Neo-Prohibitionists Tactics Turn More Aggressive: I’ve long thought Neo-Prohibitionists to be capable of all manner of unsavory tactics with the goal more important than the means used to realize it. This year I think they really showed that “by any means necessary” approach to be true as they bullied their way into attacking alcopops, University Deans, state legislatures and even Santa Claus. In at least thirty states, they’re trying hard to raise the excise tax on beer. They’re unrelenting, well-funded and out of their gourds; a lethal combination. Now they’re showing themselves to be aggressive bullies and thugs, too.
The 75th Anniversary of Prohibition’s Repeal: With the Neo-Prohibitionists at the gate, the 75th Anniversary of the repeal of Prohibition was an important opportunity to celebrate what we’re all fighting to keep from happening again. The mainstream media ran countless stories about Prohibition’s repeal and there were many Op-Ed pieces about it, too. All year long, the beer industry used it to remind everybody that responsible beer drinking is a cherished part of society and to prohibit it completely would be as much of a mistake today as it was almost a century ago.
Beer in Politics: With a high profile Presidential election, every candidate tried to be the one ordinary citizens would want to sit down and have a beer with. There were numerous photo ops of candidates doing just that in neighborhood bars all over the country. Several craft brewers took it a step farther, creating special beers for the election. But with John McCain’s wife owning an A-B distributorship — indeed, most of their wealth came from this source — beer in politics became the subject of much speculation and scrutiny.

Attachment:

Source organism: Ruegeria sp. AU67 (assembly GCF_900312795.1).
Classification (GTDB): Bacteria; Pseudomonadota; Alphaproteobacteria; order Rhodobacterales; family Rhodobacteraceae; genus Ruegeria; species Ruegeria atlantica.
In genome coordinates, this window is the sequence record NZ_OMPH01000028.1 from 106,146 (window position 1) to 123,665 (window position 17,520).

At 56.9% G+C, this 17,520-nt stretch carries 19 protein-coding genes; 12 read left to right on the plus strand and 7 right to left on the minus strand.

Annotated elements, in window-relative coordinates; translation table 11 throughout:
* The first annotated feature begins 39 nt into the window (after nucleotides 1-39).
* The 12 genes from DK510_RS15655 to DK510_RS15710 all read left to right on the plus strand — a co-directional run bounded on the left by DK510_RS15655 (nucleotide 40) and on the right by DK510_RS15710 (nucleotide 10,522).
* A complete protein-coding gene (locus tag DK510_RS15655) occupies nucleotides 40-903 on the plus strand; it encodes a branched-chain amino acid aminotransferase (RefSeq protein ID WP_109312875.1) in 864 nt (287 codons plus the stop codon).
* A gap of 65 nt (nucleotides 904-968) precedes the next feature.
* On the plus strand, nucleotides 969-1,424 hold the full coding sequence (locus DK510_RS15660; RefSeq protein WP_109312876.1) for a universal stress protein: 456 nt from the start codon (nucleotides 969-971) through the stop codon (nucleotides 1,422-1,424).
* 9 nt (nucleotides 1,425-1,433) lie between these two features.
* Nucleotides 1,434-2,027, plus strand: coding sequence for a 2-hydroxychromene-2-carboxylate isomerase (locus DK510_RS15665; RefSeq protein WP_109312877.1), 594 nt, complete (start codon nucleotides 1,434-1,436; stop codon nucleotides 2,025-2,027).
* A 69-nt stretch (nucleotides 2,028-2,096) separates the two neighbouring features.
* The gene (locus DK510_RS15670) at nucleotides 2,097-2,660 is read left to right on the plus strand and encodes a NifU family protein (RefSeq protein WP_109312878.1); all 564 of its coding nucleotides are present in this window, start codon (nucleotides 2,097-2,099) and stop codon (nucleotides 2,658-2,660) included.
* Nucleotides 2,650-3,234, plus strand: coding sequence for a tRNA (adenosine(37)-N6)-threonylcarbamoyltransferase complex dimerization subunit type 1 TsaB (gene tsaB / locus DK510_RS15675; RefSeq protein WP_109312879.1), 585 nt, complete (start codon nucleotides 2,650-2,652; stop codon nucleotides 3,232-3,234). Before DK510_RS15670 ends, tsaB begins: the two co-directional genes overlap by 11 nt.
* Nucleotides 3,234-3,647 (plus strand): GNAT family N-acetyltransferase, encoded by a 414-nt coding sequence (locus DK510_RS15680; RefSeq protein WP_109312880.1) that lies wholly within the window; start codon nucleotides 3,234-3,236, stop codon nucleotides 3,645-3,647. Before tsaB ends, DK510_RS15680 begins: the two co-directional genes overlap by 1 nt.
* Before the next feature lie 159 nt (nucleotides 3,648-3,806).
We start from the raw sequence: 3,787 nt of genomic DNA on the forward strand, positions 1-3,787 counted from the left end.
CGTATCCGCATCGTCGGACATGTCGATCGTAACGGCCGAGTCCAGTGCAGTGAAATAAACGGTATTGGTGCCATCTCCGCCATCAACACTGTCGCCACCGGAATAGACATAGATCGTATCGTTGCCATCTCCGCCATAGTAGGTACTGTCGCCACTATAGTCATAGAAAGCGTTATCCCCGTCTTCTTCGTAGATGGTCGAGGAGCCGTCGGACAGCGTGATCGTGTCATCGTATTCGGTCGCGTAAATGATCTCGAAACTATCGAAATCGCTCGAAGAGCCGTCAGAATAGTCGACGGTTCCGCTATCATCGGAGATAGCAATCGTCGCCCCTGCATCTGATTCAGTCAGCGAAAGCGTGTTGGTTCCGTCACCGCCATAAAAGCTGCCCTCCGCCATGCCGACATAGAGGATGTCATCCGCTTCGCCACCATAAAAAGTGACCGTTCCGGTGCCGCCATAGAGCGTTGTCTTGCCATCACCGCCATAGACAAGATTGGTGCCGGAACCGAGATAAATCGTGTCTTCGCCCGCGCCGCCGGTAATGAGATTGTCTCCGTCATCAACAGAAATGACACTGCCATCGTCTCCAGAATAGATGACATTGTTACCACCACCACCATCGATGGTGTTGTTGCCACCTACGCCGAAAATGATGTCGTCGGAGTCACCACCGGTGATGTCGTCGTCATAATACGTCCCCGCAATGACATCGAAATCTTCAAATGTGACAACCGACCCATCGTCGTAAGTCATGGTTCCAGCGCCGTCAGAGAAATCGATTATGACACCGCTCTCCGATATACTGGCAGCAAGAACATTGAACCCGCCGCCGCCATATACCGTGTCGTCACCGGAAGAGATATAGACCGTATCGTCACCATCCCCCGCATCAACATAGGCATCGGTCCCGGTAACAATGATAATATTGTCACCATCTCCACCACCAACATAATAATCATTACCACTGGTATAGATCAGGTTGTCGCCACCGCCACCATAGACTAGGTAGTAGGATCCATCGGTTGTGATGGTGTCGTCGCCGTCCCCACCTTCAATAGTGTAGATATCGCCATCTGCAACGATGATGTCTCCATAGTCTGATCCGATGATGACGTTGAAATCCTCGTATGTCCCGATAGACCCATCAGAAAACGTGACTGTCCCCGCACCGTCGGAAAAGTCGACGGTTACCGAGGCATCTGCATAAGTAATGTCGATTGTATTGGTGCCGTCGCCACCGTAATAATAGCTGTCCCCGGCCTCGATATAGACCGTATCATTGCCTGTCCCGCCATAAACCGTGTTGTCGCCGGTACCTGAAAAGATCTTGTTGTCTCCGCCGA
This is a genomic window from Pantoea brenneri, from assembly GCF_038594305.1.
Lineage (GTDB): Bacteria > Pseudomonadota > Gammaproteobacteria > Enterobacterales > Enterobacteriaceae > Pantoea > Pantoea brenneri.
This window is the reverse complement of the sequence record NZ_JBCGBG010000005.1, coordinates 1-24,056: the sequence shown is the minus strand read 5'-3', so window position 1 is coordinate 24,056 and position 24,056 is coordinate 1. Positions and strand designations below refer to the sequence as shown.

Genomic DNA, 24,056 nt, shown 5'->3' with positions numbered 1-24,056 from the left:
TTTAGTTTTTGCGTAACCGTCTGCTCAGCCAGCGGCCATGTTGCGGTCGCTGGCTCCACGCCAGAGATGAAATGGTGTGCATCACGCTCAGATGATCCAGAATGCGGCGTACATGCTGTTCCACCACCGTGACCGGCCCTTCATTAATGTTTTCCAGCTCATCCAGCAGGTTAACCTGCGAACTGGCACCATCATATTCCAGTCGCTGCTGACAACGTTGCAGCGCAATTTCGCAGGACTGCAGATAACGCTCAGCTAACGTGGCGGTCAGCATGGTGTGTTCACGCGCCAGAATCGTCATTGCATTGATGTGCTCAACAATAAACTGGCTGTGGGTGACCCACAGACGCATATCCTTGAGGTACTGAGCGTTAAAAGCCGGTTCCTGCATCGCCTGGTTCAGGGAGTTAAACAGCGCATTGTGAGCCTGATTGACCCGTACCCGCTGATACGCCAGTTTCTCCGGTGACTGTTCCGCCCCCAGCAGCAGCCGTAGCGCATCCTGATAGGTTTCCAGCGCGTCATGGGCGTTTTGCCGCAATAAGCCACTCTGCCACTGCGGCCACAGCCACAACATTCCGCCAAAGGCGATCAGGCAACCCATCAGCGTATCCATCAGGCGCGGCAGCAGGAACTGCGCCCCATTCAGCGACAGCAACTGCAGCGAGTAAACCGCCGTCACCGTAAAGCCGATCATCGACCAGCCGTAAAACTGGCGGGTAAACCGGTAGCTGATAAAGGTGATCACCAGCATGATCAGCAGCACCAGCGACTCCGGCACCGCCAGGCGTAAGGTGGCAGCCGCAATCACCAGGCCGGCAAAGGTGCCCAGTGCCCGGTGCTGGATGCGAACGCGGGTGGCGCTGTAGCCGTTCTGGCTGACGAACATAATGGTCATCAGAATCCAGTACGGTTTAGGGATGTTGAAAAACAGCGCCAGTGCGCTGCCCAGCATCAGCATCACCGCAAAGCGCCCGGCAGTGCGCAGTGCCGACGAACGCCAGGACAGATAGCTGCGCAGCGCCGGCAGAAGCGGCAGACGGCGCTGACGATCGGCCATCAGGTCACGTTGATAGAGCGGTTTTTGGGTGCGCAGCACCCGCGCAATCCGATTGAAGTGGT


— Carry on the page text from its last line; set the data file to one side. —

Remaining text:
Merger Mania: It’s the way of big business, and this year it his the beer industry hard. One of last year’s biggest stories, the merger of Miller Brewing and Coors was approved by the Federal government on June 5 and the U.S. was down to two giant beer companies. In late January, a consortium of Carlsberg and Heineken bid on Scottish & Newcastle (itself the product of an earlier merger) and in March it was approved by shareholders. At the end of April, Magic Hat and Pyramid Breweries also merged.
InBev Buys Anheuser-Busch: One merger outstripped all of the others combined and there’s little doubt this was the story of the year. Rumored as early as February (and really for a year or more before that), InBev made their first bid June 11, and the media attention took off and has hardly stopped yet. We heard from very part of society on this one, from opportunist politicians to blue collar jingoists and even editorial cartoonists. Everyone had an opinion about this one, and, surprisingly, many thought it wouldn’t effect them at all, but this story will continue to have a ripple effect through every aspect of the beer industry for years to come. It’s over, yet it’s not over. Just before Christmas, the new A-B InBev started laying off employees in St. Louis. Distributor shakeups are still ongoing. We’ll be hearing about this one for some time to come.
And what will next year bring? See tomorrow’s post with my predictions for the beer industry in 2009.